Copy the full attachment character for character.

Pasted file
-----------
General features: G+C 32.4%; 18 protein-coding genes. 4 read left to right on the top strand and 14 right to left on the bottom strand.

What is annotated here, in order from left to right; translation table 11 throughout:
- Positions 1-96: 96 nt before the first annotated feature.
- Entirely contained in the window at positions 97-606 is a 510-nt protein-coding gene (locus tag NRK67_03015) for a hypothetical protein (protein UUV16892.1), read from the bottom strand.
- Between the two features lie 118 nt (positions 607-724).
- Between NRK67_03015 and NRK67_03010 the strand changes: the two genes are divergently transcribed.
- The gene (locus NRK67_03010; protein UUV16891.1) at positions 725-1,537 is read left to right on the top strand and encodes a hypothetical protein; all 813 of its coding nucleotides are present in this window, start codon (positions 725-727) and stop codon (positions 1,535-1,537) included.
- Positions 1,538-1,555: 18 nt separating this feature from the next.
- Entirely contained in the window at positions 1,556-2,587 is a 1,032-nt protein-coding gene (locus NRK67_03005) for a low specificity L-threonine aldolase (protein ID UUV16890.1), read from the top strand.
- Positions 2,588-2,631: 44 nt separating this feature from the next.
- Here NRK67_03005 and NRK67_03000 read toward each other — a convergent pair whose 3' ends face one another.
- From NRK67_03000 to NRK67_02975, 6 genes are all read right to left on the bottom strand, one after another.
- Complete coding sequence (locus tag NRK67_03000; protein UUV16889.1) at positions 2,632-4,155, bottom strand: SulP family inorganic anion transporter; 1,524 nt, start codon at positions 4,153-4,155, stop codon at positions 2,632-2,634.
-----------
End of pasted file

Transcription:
General features: G+C 32.4%; 18 protein-coding genes. 4 read left to right on the top strand and 14 right to left on the bottom strand.

What is annotated here, in order from left to right; translation table 11 throughout:
- Positions 1-96: 96 nt before the first annotated feature.
- Entirely contained in the window at positions 97-606 is a 510-nt protein-coding gene (locus tag NRK67_03015) for a hypothetical protein (protein UUV16892.1), read from the bottom strand.
- Between the two features lie 118 nt (positions 607-724).
- Between NRK67_03015 and NRK67_03010 the strand changes: the two genes are divergently transcribed.
- The gene (locus NRK67_03010; protein UUV16891.1) at positions 725-1,537 is read left to right on the top strand and encodes a hypothetical protein; all 813 of its coding nucleotides are present in this window, start codon (positions 725-727) and stop codon (positions 1,535-1,537) included.
- Positions 1,538-1,555: 18 nt separating this feature from the next.
- Entirely contained in the window at positions 1,556-2,587 is a 1,032-nt protein-coding gene (locus NRK67_03005) for a low specificity L-threonine aldolase (protein ID UUV16890.1), read from the top strand.
- Positions 2,588-2,631: 44 nt separating this feature from the next.
- Here NRK67_03005 and NRK67_03000 read toward each other — a convergent pair whose 3' ends face one another.
- From NRK67_03000 to NRK67_02975, 6 genes are all read right to left on the bottom strand, one after another.
- Complete coding sequence (locus tag NRK67_03000; protein UUV16889.1) at positions 2,632-4,155, bottom strand: SulP family inorganic anion transporter; 1,524 nt, start codon at positions 4,153-4,155, stop codon at positions 2,632-2,634.